Thursday, June 6, 2013

Lia and the Kids are in Canada!

I am sitting in a room at the house of AMG's rural coordinator (Estuardo) in a rural village called Patzun which is 1 hour west of Guatemala City. Yesterday Lia and the kids left for Canada in order to make it in time for the graduation of Lia's nephew Brad. I will be joining them in several weeks. 
Lia's trip did not start out very well. After checking in, she proceeded to go through the immigration check point where they told her that the paperwork for Jesse and Tristan was not in order. They took her to a separate room and detained her for some 45 minutes trying to figure out what to do with her. The incomplete paperwork was not our fault but the fault of the immigration office who botched it. They were supposed to have put a stamp in the passports, but they claimed that it was not necessary even though I specifically asked about it. Anyhow, after several phone calls and tense moments they thankfully let her go. One of the women in charge of immigration at the airport had worked at the immigration office and she knew that things were a disaster there and therefore let her go. This year alone the immigration department has hired and fired the staff twice already. Thankfully the rest of the trip for Lia and the kids was uneventful. They arrived earlier than expected in Seattle and arrived in Chilliwack at around 1:30 in the morning.
This is the second year in a row where our departure for Canada ended up being stressful. Last year we needed an exit visa for the two kids as their residency had not yet been approved. They told us that the process of getting the stamp would take five days. Since you can not apply too early we decided to do it two weeks prior to our departure date. The 5 days turned into 10 days. Then when we went to pick up the passports they told us that we needed another document (which they had not asked for before) and told us that they would have the passports ready the following Friday. Our departure was on Wednesday. It took a while to convince them that it was their mistake and that we needed the passport by no later than Tuesday. They agreed, but it was nerve racking waiting for them to give us our passports back which they did just before closing at 5:00 pm.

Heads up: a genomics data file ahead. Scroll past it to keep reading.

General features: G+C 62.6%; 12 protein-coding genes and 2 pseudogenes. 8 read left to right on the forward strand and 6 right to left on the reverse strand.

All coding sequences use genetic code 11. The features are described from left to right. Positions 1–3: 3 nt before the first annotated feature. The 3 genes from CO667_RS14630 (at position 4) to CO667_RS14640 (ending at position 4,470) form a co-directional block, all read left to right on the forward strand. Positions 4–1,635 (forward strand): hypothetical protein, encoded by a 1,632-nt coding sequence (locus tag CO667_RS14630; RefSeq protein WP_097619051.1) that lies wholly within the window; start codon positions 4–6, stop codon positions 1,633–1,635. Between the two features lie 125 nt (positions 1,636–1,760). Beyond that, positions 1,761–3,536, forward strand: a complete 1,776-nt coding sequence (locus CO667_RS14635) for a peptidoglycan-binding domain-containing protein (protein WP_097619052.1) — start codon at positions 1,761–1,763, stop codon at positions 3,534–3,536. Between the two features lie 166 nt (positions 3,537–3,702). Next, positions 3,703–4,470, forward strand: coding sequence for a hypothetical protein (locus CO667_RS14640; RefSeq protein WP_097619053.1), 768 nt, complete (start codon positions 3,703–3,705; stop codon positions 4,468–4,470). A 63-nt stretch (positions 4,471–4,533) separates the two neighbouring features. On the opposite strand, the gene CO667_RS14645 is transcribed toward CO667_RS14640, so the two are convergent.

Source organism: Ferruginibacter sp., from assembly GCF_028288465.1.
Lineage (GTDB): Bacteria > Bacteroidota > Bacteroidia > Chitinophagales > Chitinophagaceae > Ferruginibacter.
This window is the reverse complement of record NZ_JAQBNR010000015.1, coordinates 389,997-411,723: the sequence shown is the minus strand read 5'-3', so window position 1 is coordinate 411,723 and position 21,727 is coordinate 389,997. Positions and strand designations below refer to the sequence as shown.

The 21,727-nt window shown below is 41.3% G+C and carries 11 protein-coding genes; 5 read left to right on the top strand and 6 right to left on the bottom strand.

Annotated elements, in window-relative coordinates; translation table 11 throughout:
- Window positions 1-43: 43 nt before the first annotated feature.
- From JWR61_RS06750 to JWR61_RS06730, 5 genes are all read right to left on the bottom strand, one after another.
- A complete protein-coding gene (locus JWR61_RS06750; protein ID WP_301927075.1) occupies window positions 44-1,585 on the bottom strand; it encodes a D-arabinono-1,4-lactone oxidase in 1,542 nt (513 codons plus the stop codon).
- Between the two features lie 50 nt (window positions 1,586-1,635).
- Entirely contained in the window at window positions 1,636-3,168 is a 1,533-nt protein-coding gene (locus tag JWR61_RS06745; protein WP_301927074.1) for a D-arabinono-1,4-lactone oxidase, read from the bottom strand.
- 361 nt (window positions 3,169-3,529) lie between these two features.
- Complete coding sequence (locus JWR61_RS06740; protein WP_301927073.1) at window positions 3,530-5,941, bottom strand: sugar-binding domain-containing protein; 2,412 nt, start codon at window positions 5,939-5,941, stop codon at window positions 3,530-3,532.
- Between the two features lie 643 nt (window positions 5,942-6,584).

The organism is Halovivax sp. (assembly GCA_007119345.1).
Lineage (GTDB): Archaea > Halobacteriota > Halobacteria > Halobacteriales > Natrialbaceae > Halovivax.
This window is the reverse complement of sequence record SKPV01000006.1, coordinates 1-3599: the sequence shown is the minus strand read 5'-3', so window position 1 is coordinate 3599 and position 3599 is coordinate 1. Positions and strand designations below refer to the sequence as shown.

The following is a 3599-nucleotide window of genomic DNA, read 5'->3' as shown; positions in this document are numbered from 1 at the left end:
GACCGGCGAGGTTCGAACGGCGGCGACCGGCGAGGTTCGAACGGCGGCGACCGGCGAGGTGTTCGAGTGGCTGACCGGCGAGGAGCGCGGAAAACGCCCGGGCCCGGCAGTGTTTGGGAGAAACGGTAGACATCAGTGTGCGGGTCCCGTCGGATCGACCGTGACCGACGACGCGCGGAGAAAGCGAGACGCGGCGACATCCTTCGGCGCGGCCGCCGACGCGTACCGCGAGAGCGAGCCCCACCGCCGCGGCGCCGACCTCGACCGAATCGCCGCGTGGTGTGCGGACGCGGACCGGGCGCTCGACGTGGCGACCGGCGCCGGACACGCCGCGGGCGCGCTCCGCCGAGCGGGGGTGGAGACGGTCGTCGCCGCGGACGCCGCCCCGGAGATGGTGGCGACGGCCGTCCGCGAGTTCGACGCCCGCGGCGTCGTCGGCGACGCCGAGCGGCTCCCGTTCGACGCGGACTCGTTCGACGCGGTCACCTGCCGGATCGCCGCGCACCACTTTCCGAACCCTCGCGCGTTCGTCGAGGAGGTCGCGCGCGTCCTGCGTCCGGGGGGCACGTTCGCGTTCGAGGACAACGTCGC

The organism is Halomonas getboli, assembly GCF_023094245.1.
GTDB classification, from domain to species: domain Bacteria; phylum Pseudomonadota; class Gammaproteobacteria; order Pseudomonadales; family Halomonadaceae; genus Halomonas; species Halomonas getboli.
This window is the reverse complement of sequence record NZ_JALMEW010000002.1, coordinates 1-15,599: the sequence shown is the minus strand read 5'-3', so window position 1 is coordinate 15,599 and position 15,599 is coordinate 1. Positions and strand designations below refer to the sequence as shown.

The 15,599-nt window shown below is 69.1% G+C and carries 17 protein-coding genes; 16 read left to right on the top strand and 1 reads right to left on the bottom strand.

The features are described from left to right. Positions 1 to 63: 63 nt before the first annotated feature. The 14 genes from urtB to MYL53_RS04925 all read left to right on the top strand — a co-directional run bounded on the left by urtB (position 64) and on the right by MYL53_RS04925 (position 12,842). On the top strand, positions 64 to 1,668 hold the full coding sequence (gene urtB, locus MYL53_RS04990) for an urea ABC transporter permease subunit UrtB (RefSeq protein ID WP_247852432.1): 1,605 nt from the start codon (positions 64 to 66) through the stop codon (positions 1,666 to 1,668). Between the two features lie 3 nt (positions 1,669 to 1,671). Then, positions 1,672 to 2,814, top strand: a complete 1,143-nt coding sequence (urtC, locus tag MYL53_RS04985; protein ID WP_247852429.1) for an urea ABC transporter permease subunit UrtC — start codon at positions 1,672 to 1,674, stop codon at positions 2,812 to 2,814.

These are some of the challenges we face in Guatemala which are time consuming and cause unnecessary stress. We have been working on getting Jesse and Tristan's residency for close to 2 years and when we finally thought it was done, apparently there are still some things missing. We hope to take care of that after we return from our trip to Canada. The problem you have in countries like Guatemala is that most government positions are political. So it is common practice that when a new government (party) takes office (which usually happens every four years) that they fire almost everyone who is paid by the government and hire new people who are supporters of the current party. This makes things very difficult as you are constantly dealing with new staff many of whom do not know what they are talking about. You can ask the same question to 5 different staff members and receive 5 different answers. This is extremely frustrating and time consuming, but sadly it is part of life here and there is nothing you can do about it....... but smile, take a deep breath and say "this too will pass".